Entering the handy round in sixth position with a first round score of 78, Kogen knew that if she didn’t make a move to set her apart from the rest of the pack that she wouldn’t move up the rankings.
“I think it was the inside turn to fence three that helped us to stand out,” she reflected. “Not many of the other competitors took that turn, and my horse really helped me to do it well. I knew we had to be slick to earn some points.” Her bold move paid off, producing a score of 84 from the judge to push her up the ranks and into first place with a total score of 162. Five more entries tried to eclipse their top score, but none prevailed.
Kogen and True North, a bay Belgian Warmblood gelding, train with Scott Gentry out of HBG Equine. The pair were crowned as Marshall & Sterling champions last year at the finals, and are hoping to qualify for some sort of final throughout this summer’s show season.
Surrounded by her two daughters, the winner said that she was “very nervous,” headed into the competition, but praised her horse and his efforts. “He is perfect, but now he is tired. He is definitely going to get a good rest,” Kogen laughed. The two plan to stick around for the third week of competition at the Lamplight Equestrian Center.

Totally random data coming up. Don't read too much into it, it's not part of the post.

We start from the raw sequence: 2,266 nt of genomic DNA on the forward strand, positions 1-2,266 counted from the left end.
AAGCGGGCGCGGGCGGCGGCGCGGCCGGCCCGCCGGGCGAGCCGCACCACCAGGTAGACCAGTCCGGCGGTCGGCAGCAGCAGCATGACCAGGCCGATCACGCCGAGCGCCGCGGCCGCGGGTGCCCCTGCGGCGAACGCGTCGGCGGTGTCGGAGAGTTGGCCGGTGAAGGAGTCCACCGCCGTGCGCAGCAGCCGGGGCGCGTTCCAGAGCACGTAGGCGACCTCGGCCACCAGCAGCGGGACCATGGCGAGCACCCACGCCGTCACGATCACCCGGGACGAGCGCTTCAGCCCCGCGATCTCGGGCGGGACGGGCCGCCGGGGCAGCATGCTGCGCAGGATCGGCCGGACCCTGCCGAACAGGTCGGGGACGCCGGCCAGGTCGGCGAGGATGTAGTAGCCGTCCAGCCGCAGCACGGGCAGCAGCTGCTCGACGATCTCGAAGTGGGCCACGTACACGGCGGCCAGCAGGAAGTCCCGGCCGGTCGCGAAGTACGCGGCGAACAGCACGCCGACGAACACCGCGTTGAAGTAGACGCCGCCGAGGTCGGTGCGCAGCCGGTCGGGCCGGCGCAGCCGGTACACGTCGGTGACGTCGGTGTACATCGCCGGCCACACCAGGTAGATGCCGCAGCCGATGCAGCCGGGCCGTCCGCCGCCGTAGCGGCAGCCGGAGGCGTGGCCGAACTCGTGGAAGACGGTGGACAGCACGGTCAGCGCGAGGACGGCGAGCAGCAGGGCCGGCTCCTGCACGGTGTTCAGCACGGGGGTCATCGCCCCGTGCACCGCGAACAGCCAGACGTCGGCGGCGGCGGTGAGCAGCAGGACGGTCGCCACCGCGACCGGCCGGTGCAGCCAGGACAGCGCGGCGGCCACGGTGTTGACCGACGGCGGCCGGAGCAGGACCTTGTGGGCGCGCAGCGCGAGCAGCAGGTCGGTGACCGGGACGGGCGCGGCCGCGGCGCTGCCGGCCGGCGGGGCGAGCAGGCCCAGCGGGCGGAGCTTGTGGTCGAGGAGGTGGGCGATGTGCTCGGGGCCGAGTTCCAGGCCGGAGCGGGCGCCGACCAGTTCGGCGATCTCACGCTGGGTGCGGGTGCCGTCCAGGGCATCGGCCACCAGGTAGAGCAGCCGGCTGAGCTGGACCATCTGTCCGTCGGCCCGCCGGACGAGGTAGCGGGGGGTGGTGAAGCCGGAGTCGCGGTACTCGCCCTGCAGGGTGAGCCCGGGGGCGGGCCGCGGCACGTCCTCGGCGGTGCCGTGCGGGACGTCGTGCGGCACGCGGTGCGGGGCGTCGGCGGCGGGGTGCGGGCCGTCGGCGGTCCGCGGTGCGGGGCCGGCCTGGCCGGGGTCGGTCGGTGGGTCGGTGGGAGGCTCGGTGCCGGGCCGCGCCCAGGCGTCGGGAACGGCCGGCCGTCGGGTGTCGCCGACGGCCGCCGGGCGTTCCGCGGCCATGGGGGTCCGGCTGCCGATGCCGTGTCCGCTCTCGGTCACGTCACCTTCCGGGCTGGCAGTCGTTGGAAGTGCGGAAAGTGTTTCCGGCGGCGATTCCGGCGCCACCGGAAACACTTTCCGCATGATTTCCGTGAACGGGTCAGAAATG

Caroline Foster navigated her mount Asiago, owned by Miki Debb, to the reserve spot, only two points behind Kogen. Third in the victory gallop with a score of 158.5 was Chemin de Prix, ridden and owned by Julianna Hartwick.
Across the path in the Grand Prix Ring, Jesus Guerra was busy winning the $1,500 Groom’s Class, a very special class intended to honor the men and women behind the scenes that prepare and care for all the excellent horses each and every day. Guerra and his charge, Eclipse, were awarded the win in the class as the best turned-out. Telluride Farm and Diane Carney sponsored the class, in addition to the Derby Day Breakfast under the lofty white tents beside the ring, which they shared sponsorship with Palladia Farm and Margaret Clayton.
The third and final week of the Showplace Spring Spectacular Series will kick off tomorrow with a full schedule of hunter and jumper events.
For more information on the Showplace Spring Spectacular Series, please visit: www.showplaceproductions.com.